Fleshgod Apocalypse - King Review

Fleshgod Apocalypse - King
Fleshgod Apocalypse - King. Nuclear Blast Records

Merging classical, opera and death metal is a movement that has been growing rapidly within the metal world. Septicflesh have been on the forefront and leaders in a genre that gets as brutal as any metal has to offer. In a short time Italy’s Fleshgod Apocalypse have exploded onto the scene and are continuing to push the genre in new directions.

Their work ethic is inspirational as King is their fourth full-length release since 2009.

In a genre that is as intricate and detail oriented as the music they produce, that is astounding. Not only using orchestral enhancements, the songwriting is built around the classical compositions and actually drives the material forward. 

Just as influenced by John Williams and Hans Zimmer as Morbid Angel and Deicide, Fleshgod Apocalypse are an enigma whose music needs to be unraveled and explored intricately. The musicianship is stellar and helps elevate the songwriting to the highest possible plateau.

Like on previous releases, King is a concept album that threads each composition together. Dealing with an ancient society that is coming to its fruition, the King is an incorruptible positive influence that personifies justice, integrity and wisdom and he is trying to uncover the same qualities in everyone. This is an in depth political statement on our current society and its pitfalls.

Starting where Labyrinth finished off, King expands on the core concepts of their style. Taking over nine months to record, the songwriting is meticulous and expansive. Depending on the track, the music is either guided by the orchestration or classic death metal riffing.

Vocalist Tommaso Riccardi possesses a tremendous guttural roar.

As deep and aggressive as anyone in the industry, his throaty scream bridges the gap between the destructive and melodic. On the songs “And The Vulture Beholds,” “In Aeternum” and  “Syphilis” they are at their zenith. Drummer Francesco Paoli is machinelike as his double kicks are jaw dropping.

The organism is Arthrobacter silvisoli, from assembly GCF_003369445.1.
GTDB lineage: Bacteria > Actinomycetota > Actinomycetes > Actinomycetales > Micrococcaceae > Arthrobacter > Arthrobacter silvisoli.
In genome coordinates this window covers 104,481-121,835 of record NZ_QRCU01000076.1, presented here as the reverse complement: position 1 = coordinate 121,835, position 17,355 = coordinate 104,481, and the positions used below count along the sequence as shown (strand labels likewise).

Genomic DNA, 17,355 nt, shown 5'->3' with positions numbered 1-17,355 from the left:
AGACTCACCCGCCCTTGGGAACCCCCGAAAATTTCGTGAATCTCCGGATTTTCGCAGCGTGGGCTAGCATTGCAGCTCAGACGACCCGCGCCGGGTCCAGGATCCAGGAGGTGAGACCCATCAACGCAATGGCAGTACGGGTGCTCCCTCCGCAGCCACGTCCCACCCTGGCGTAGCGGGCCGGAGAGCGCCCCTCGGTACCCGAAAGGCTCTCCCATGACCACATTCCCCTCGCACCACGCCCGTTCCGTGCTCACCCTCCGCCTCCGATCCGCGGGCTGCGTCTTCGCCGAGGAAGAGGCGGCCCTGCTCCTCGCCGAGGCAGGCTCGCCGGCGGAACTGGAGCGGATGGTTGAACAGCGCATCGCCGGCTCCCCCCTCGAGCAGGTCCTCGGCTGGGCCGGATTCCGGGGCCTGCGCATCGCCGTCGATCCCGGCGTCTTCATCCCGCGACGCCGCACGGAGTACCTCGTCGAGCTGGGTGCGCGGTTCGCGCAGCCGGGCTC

When they have a lot of changes within their songwriting it helps greatly to diversify the material. At times the songwriting becomes repetitive and it is hard to distinguish one song from the next.

“Healing Through Water” and “Gravity” rely on quick staccato riffs where “Mitra” and “The Fool” travel at light speed with incredibly fast blast beats. Clean vocalist Paolo Rossi adds a lighter shade and creates a nice balance with the low growls.

Fleshgod Apocalypse bring a lot of dynamics to the table. The title track ends the album on a high note, a classically composed piano piece that would be right at home on a Beethoven sonata. “Paramour” (Die Leidenschaft Bringt Leiden)” brings opera to the forefront and can be a little over the top. It works much better in pieces and is overbearing when utilized as a complete song.

King can be a laborious listen, as it doesn’t follow conventional songwriting.

It is a worthy follow up to Labyrinth, but doesn’t reach the high standards of Agony. Continuing to move the symphonic death metal movement forward, Fleshgod Apocalypse are starting to set the standard that the genre should reach for. 

(released February 5th, 2016 on Nuclear Blast Records)

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Drago, Dan. "Fleshgod Apocalypse - King Review." ThoughtCo, Feb. 8, 2016, thoughtco.com/fleshgod-apocalypse-king-review-3576390. Drago, Dan. (2016, February 8). Fleshgod Apocalypse - King Review. Retrieved from https://www.thoughtco.com/fleshgod-apocalypse-king-review-3576390 Drago, Dan. "Fleshgod Apocalypse - King Review." ThoughtCo. https://www.thoughtco.com/fleshgod-apocalypse-king-review-3576390 (accessed November 22, 2017).